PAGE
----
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Dancer VIP: Judith Jamison – Alvin Ailey former Artistic Director

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Home » 3 - Spring 07, Contemporary, DANCE

Swan Cedar Lake

Submitted by on 10 Feb 2008 – 7:31 PM Comments

When walking to the Cedar Lake studios, one feels almost like they are wandering into a New York slated for potential the streets widen, the traffic becomes less dense, and the warehouse gallery spaces occupy the ground floors of every building you pass. There is creativity in the air. movmnt recently met Artistic Director Swan Pouffer on location.

The twin one-story garages that house Cedar Lake’s company at 547 West 26th Street were renovated to accommodate brand new offices, lockers, a rehearsal hall, a lounge and a modern, modest, Cirque du Soleil-style interchangeable theatre. Formerly the studio of American master photographer Annie Leibovitz, the space is nothing short of any artist’s dream.

But none of it is more impressive than the refined and eloquent cast of characters that live, eat, sleep, and create inside of these walls. The artistic director, young Benoit-Swan Pouffer, a former Alvin Ailey dancer, is surprisingly humble for someone in his position.

Cedar Lake is a company born into privileges almost unimaginable to even veteran choreographers. Backed by Nancy Laurie (a Wal-Mart heiress), Swan is able to provide his dancers extensive contracts with health insurance, as well as have his own in and classical lines of a ballet dancer in their legs and feet. There is an obvious camaraderie between the members of Cedar Lake. Even after some tumultuous restructuring of the company’s direction, it seems like they are truly in this together. Even Nancy Laurie calls in at least once a week to ask Swan how everyone is doing. With a more traditional season on its way, Swan is attempting to show that the company house wardrobe department and on-call physical therapist, in addition to the new facility.

More importantly, because these things are taken care of, it enables him to pursue a much needed mission in the dance world by closing the awareness gap between the dance culture of America and Europe.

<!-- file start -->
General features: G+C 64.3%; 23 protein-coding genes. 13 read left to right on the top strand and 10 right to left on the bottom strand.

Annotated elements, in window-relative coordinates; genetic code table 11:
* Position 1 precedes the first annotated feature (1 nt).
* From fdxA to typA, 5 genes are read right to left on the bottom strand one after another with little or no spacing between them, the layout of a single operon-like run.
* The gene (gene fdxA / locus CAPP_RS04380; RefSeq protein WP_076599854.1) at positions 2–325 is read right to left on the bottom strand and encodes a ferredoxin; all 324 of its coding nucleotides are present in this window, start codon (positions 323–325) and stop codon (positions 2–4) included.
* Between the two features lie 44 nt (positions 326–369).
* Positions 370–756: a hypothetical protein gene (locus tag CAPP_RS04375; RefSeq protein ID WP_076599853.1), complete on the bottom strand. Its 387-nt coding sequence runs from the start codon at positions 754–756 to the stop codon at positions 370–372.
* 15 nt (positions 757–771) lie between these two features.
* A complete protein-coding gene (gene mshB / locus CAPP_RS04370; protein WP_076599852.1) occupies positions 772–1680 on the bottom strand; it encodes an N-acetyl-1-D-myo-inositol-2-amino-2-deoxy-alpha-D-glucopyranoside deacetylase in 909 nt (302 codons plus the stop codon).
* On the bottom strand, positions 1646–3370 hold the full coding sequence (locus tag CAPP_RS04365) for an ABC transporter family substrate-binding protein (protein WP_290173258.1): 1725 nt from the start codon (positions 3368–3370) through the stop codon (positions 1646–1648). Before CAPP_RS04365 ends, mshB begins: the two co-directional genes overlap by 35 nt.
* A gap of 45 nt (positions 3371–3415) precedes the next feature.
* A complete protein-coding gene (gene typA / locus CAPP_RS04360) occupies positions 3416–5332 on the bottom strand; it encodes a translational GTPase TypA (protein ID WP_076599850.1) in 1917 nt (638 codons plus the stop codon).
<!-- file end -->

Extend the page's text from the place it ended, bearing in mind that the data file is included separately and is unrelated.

Parisian-born Swan essentially is a cross-cultural anomaly himself. His dance roots began at the Conservatoire National Superieur de Musique et de Danse in Paris, yet he wound up dancing for one of the most iconic American dance companies, Alvin Ailey.

Even the dancers he hires possess polar qualities and must have modern tops with ballet bottoms. A Translation (from that glorious lilting French accent to plain English): Swan requires his dancers to have the athleticism, strength, and expression of a modern dancer in their upper bodies combined with the grace, length, and classical lines of a ballet dance in their legs and feet.

To Swan, the dancers are a palette of different colors that each bring a unique and indispensable part to the creation process. He interacts with them by generating a movement dialog. They build choreographic phrases together, breathing life into the steps as they form. Swan appreciates choreography that contains a message or through line and with these dancers who were selected under his microscopic eye, he is able to truly explore his vision.

With a more traditional season on its was, Swan is attempting to show that the company is taking a multifaceted approach to being an essential part of the dance community. After only two full years under their belts, Swan and rehearsal director Alexandra Damiani have been receiving reels from choreographers from all over the world. In 3×3, the upcoming winter show, Swan has chosen to showcase the works of Italian-born choreographer Jacopo Dani and Mexican born dance maker Edgar Zendejas to compliment one of his own works titled Vastav.

Both Swan and Alexandra find it truly important not to stay in the box. They agree that some people have their eyebrows raised at them not only because of their youth and the financial backing of the company, but also because of Cedar Lake’s versatile style of performance. In the past, some of their shows were heavily inundated by video, some installation. The choreography is at times more hip-hop, more jazz, sometimes contemporary, and other days, ballet. People would like to define them but they want to remain indefinable.

To Swan, Cedar Lake at its core is a laboratory. He has been successful in investing time to get the community involved in the creation process and dance in general. By opening the doors of the company for cost-free interactive performances a few times a month, he has been challenging the community not to notice them.

Swan promises to keep investigating new ways of showing dance. By 2008, he hopes to have completed a collaborative installation project that will feature singers as well as dancers. To him dance is all I know, and even if he could not move and create in the style that comes so naturally to him, it would still be, without question, his dream.

Beth Konopka